When choosing an automobile, know these important safety differences
The more safely built the car you buy, the better the chances of your surviving an accident. Protect yourself and your passengers by understanding the factors that make a car safe and making your purchase accordingly.
The design of features such as car front, sides, roof strength, head restraints and seats can reduce the risk of death or serious injury when a crash occurs—or "crashworthiness." The Insurance Institute for Highway Safety (IIHS) provides ratings for both crashworthiness and crash avoidance and mitigation features, and offers a tool that enables you to look up a car to see its safety rating.
Vehicle structural design
A good structural design has a strong occupant compartment, known as the safety cage, as well as front and rear ends designed to buckle and bend in a crash to absorb the force of the crash. These crush zones should keep damage away from the safety cage because once the cage starts to collapse, the likelihood of injury increases rapidly.
Vehicle size and weight
The laws of physics dictate that larger and heavier vehicles are safer than lighter and smaller ones—and are proven by the fact that small cars have twice as many occupant deaths each year as large ones. That said, some big cars are prone to rollovers and other issues, so it's important to review all the factors—a mid-size sedan with a high safety rating might be your best bet.
Belts, airbags and head restraints all work together with a vehicle’s structure to stabilize and protect people in serious crashes, reducing the chance you’ll slam into something hard or get ejected from the crashing vehicle and be injured or killed. Here's what you should look for in restraint systems:
- Lap/shoulder belts with belt crash tensioners that will activate early in a collision to reel in belt slack and prevent more forward movement.
- Airbags in combination with a "comfortably distanced" steering column. Sitting too close to a deploying airbag can cause serious injuries and even death. Choose a car that allows you to reach the gas and brake pedals comfortably without sitting too close to the steering wheel. Some cars offer telescoping steering column adjustments that may help.
- Side airbags, which will protect your chest and may also help keep your head from hitting interior or intruding structures.
- Head restraints that can be locked into place. Ones that don't lock can get pushed down in a crash, increasing the chance of injury.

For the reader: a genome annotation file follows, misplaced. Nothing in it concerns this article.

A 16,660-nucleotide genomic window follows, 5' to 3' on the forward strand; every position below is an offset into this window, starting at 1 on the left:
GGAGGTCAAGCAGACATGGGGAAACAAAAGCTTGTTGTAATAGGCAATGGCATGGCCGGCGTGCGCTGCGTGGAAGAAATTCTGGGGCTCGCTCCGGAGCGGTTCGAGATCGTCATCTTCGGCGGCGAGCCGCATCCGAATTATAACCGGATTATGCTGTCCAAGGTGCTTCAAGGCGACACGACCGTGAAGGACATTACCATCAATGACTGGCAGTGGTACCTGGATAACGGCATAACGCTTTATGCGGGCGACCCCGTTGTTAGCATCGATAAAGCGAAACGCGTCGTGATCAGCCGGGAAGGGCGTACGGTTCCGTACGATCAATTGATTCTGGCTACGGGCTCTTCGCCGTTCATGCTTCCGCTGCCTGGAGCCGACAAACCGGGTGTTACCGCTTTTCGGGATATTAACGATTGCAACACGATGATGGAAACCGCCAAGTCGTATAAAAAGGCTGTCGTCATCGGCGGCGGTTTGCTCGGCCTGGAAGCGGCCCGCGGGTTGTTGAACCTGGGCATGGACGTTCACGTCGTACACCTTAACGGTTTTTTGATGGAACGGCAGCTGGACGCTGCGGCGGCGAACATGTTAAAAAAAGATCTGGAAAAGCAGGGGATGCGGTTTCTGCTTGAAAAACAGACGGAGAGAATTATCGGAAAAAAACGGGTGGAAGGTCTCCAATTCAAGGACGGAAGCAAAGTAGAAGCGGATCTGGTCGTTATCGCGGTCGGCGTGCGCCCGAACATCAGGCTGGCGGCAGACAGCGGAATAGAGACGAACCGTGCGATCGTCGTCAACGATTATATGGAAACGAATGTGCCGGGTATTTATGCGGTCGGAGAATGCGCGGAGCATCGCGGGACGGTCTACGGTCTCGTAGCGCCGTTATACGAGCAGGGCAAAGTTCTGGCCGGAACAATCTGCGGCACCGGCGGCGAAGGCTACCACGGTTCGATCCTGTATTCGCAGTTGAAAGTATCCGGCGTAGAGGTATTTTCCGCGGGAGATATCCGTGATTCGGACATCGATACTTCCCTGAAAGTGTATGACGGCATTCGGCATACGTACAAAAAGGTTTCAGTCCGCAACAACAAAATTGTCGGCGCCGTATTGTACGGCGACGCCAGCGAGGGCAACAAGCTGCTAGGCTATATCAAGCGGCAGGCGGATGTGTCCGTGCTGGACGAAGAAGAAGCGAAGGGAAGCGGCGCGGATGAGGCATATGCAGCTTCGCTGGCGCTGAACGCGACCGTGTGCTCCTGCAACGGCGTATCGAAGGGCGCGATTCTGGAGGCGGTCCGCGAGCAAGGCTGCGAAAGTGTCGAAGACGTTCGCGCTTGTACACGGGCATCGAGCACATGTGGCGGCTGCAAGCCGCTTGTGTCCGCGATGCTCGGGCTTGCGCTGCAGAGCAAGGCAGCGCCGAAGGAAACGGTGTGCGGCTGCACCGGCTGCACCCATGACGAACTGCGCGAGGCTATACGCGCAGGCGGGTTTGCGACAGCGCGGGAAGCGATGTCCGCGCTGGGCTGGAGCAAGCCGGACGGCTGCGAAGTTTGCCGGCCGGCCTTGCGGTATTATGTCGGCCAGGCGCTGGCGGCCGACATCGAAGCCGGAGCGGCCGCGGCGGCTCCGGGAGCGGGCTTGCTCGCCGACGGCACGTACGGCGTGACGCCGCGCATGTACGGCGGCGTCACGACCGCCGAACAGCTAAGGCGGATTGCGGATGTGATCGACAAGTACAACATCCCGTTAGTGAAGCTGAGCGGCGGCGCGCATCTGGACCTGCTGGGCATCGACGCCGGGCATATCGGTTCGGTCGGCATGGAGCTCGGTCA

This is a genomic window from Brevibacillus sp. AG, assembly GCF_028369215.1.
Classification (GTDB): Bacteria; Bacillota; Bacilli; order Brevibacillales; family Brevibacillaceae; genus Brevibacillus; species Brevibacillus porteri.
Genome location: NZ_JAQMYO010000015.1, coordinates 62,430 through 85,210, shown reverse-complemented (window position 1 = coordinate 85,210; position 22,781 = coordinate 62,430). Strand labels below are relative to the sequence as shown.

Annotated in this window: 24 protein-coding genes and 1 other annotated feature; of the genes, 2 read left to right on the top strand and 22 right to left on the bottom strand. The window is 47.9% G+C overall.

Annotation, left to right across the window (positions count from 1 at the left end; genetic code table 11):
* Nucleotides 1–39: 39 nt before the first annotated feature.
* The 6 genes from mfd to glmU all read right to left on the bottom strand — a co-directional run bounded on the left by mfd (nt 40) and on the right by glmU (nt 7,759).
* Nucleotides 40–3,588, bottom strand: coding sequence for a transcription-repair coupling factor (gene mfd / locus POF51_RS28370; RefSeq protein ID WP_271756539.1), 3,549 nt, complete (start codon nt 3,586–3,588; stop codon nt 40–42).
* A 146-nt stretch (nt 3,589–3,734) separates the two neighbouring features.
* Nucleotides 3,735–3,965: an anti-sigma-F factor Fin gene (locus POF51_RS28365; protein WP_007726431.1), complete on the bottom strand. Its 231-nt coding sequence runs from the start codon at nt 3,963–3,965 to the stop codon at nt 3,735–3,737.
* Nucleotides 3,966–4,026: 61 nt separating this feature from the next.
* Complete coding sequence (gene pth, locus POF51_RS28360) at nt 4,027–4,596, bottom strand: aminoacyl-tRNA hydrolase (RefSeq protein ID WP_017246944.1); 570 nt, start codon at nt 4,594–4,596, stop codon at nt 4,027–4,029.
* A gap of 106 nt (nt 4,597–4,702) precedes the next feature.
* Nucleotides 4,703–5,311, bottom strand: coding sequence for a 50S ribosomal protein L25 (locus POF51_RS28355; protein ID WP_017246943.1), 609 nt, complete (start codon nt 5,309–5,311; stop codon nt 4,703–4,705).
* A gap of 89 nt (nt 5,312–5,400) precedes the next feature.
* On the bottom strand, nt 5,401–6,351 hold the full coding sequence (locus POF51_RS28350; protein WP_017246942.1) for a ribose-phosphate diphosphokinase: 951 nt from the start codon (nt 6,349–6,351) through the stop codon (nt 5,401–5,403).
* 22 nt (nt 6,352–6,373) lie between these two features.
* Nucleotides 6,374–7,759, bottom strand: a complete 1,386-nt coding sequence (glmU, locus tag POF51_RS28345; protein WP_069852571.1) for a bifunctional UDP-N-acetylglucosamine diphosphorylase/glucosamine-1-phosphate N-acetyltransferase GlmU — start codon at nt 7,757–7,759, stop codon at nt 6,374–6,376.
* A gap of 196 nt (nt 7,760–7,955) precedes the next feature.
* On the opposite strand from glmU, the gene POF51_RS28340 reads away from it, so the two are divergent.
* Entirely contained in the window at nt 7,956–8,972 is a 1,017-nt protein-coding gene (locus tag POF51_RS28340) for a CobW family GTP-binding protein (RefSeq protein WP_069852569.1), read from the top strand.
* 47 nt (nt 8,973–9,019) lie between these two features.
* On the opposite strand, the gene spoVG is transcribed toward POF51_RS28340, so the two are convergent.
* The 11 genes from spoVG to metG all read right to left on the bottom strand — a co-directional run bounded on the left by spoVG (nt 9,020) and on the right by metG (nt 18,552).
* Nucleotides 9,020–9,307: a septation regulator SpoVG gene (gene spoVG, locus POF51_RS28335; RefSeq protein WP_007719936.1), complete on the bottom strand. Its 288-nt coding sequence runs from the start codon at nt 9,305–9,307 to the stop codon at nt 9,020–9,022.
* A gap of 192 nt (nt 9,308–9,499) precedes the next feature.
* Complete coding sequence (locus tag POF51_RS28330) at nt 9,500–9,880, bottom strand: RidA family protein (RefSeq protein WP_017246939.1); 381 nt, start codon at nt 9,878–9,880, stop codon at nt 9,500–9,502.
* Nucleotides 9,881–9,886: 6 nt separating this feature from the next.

Make sure you know how to use your anti-lock brakes properly. If you were trained on conventional brakes to brake gently on slippery roads or pump your brakes to avoid a skid, you may have to unlearn these habits and use hard, continuous pressure to activate your antilock brakes.
Daytime running lights
The ignition switch activates the daytime running lights, which are typically high-beam headlights at reduced intensity or low-beam lights at full or reduced power. By increasing the contrast between a vehicle and its backgrounds and making the vehicles more visible to oncoming drivers, these lights can prevent daytime accidents.
Rearview video systems (RVS), also known as backup camera increase visibility when a vehicle is backing up. Backup cameras help prevent crashes and also help protect children, senior citizens and pets that might suddenly wander into the car's path.
Crash avoidance technologies
According to the National Highway Traffic Safety Administration (NHTSA), 94 percent of fatal crashes are because a human being made an error or a poor choice. Ever-improving technologies can minimize injuries and damage from collisions by sensing what's going on around your vehicle and either acting for you or sending an alert. The NHTSA site has in-depth information about vehicle safety technologies, but here are some that you might want to further research.
- Braking systems – There are many types of braking systems that sense and engage the cars systems to prevent potential collisions. Some are automatic emergency braking (AEB), dynamic brake support (DBS), and crash imminent braking (CIB). Pedestrian Automatic Emergency Braking (PAEB) senses people in front of the car and brakes accordingly.
- Warning systems – Forward collision warning (FCB), lane departure warning (LDW) and blind spot detection (BSD) systems alert drivers to impending dangers from slow moving vehicles, inadvertent lane drift or from vehicles in or approaching a car's blind spot.
Automatic crash notification system (ACN)
An ACN will alert 911 if your car is involved in a collision, and can save precious time by sending emergency responders critical information about the crash.
On the road experience
Other design characteristics can influence injury risk on the road. Some small utility vehicles and pickups are prone to rolling over. "High performance" cars typically have higher-than-average death rates because drivers are tempted to use excessive speed. Combining a young driver and a high-performance car can be particularly dangerous.
The information in this article was obtained from Insurance Information Institute and is not all inclusive regarding the subject matter. This content is offered for educational purposes only and does not represent contractual agreements, nor is it intended to replace manuals or instructions provided by the manufacturer or the advice of a qualified professional. The definitions, terms and coverage in a given policy may be different than those suggested here and such policy will be governed by the language contained therein. No warranty or appropriateness for a specific purpose is expressed or implied.